This month, I found out that I have celiac disease which, for those of you who don’t know, is an autoimmune disorder primarily affecting the intestines and digestive system. When a person with celiac ingests gluten, their body signals an immune response that damages the small intestine leading to a menagerie of digestive complications and other reactions. After almost two years of struggling silently with, what I thought at the time were perplexing symptoms, I finally found the answers and relief I was looking for. For several months, I was hiding pain that I continued fueling unknowingly with the food I ate. I was pretty shocked to find out that celiac was the problem, as I never had problems with gluten in my childhood. But by the end of it, I was more relieved to come out with a game plan to resolve the issue and hope in the forecast. Needless to say, self-care has taken on a whole new meaning for me, casting great emphasis on my diet and eating pain free food as my life progresses. Continue reading “Self-Care”
I was thinking about writing a heavier piece on progress tonight. More specifically, about how progress is so hard to appreciate when you can’t see the process of accomplishing a goal for what it is. I wanted to explore how setbacks and mistakes make us feel when we are so focused on the finish line that we forget what makes us human. Thinking about the topic just made me feel sad and anxious, looking back on all the times I’ve let lack of appreciation for the process sabotage my results and cause me to quit.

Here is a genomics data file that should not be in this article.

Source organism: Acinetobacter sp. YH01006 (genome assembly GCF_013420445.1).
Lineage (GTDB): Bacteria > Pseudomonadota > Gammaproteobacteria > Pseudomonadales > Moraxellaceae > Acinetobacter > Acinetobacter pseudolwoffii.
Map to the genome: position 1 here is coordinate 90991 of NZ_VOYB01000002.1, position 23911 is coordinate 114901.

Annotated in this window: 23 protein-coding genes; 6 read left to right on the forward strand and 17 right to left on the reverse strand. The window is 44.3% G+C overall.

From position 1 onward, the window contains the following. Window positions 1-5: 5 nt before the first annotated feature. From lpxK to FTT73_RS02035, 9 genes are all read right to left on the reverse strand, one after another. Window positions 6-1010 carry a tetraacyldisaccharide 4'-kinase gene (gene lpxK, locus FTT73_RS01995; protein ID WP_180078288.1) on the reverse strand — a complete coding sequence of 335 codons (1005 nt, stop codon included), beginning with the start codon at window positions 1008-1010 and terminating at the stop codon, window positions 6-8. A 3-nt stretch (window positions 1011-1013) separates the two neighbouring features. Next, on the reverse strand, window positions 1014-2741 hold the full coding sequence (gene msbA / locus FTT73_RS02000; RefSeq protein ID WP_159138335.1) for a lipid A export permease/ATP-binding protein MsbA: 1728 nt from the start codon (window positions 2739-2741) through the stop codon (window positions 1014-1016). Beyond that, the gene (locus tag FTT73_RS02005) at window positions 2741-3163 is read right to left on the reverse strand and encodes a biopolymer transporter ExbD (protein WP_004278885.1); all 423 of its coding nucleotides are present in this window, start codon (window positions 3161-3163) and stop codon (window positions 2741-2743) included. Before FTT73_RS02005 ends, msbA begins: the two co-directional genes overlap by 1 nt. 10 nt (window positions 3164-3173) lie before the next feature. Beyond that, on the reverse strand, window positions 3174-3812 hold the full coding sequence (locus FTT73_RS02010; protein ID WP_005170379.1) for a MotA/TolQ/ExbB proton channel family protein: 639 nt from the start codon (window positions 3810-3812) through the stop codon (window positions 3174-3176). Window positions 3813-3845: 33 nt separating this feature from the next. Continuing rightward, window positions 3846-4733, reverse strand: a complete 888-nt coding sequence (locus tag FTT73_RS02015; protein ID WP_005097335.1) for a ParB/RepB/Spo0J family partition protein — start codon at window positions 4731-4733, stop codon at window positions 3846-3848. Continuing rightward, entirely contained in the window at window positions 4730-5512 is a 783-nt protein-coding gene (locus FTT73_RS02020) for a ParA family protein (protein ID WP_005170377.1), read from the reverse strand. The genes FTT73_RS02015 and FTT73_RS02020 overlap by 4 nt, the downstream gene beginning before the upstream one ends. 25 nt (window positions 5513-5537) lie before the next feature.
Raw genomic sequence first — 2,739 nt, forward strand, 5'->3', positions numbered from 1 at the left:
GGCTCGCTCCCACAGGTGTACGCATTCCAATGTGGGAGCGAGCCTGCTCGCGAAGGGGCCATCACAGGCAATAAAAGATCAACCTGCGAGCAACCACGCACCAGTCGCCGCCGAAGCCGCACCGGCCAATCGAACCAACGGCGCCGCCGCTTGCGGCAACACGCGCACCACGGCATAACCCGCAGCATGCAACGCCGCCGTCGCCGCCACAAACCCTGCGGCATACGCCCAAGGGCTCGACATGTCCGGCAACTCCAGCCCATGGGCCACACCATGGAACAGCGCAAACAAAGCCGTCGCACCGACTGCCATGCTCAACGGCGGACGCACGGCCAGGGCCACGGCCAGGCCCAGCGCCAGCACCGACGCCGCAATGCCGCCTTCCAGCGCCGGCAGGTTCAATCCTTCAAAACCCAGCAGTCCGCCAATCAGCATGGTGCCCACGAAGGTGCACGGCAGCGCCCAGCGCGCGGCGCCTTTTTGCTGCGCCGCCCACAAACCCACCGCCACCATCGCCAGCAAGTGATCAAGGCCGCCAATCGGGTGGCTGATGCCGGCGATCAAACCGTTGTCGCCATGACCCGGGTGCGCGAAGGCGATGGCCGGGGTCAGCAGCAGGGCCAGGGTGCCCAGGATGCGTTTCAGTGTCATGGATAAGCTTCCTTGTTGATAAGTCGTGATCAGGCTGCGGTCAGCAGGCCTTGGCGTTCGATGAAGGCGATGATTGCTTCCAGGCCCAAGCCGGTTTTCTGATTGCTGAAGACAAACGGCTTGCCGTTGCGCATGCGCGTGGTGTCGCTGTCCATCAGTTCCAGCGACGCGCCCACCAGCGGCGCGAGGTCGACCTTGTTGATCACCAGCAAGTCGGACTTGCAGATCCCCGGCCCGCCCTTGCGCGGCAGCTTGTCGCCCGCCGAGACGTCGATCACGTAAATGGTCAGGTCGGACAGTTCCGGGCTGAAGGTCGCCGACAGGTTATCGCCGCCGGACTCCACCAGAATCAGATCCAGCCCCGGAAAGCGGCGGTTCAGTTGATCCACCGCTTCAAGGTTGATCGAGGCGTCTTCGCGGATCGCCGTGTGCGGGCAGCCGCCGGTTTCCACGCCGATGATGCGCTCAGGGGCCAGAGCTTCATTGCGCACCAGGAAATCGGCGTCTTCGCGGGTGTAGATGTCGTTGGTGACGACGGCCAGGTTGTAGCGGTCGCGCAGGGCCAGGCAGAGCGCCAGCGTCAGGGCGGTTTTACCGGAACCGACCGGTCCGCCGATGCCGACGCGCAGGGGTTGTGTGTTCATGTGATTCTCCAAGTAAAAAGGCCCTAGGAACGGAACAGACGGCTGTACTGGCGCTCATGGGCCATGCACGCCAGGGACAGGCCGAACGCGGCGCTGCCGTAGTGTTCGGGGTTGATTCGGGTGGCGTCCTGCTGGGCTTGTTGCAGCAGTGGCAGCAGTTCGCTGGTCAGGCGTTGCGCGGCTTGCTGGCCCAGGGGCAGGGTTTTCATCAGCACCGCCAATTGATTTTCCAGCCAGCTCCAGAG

I was inspired to write after realizing that minor setbacks look more like mountains when you are closer to the start than the finish. It’s harder to see how setbacks can help you when you’re just starting out. I constantly have to remind myself that those setbacks are part of the process and there to help me learn, not a reason to quit. Part of what makes life so exciting is our ability to learn and make progress, right? Because if I could just wake up tomorrow and fulfill every one of my dreams so easily, what would it be worth? Not much. And would it be truly half as fulfilling? Probably not. Continue reading “Progress”